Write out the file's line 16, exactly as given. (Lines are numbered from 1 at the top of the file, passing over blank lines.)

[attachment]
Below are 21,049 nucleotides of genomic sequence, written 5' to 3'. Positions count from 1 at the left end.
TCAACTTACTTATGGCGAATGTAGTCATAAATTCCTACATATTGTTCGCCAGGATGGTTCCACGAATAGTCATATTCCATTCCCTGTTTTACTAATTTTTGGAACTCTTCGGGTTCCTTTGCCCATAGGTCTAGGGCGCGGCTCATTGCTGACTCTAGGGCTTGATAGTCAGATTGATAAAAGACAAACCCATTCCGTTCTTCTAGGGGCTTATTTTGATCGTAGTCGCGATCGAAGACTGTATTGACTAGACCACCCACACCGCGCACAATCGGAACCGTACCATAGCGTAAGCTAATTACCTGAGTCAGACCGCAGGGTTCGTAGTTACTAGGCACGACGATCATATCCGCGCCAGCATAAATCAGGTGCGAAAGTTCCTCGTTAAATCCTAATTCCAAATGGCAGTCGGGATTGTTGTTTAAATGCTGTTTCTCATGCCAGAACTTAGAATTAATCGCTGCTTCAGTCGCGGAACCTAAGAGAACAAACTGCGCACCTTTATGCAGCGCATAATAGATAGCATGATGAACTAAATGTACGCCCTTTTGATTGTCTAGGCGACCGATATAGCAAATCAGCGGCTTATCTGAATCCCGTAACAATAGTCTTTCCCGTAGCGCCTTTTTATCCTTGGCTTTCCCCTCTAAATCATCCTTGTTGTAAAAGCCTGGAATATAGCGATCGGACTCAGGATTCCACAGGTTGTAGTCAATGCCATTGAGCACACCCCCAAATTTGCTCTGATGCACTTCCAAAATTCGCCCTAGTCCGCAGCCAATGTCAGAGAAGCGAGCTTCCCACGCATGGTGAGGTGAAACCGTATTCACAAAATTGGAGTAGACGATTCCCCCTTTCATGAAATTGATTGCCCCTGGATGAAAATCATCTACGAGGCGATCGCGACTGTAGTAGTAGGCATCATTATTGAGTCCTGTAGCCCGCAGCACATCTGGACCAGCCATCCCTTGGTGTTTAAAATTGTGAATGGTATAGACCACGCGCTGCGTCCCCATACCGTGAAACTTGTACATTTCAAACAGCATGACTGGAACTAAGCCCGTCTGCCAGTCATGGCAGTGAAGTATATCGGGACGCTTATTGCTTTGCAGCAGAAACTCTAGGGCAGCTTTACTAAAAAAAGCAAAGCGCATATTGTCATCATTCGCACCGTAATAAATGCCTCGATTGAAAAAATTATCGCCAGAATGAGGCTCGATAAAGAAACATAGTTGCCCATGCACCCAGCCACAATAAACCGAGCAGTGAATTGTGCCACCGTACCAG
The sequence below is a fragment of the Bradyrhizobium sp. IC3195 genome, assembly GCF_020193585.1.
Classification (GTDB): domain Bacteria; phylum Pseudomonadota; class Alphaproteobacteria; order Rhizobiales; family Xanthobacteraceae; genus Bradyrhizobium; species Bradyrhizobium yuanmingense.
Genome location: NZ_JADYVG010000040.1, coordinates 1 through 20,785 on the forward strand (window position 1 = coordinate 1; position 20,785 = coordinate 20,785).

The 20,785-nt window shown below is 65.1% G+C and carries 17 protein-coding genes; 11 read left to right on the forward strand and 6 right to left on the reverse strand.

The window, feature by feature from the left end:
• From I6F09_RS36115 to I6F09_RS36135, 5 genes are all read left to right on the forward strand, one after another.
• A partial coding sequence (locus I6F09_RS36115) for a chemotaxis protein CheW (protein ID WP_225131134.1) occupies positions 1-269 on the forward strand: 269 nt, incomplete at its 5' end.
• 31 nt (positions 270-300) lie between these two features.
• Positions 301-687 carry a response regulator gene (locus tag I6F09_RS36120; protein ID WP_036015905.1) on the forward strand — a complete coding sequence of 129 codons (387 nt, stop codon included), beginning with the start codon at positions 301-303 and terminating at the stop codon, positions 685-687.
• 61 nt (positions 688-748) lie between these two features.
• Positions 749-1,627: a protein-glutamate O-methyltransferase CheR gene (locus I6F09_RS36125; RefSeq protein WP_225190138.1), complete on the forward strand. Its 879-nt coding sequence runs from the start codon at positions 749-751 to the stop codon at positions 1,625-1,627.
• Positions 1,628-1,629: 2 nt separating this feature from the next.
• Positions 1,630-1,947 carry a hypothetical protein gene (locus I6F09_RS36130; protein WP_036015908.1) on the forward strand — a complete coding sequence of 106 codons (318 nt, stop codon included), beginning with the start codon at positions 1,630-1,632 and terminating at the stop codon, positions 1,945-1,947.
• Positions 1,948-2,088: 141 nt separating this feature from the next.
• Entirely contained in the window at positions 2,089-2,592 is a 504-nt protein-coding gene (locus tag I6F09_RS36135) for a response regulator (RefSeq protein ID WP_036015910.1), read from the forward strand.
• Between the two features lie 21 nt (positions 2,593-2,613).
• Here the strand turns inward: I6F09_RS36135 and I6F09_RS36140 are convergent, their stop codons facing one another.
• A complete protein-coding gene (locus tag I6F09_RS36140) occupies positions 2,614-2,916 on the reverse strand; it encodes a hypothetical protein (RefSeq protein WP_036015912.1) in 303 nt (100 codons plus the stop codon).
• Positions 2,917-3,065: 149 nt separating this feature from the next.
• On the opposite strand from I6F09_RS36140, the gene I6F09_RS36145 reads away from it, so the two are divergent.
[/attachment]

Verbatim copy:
• Positions 1,948-2,088: 141 nt separating this feature from the next.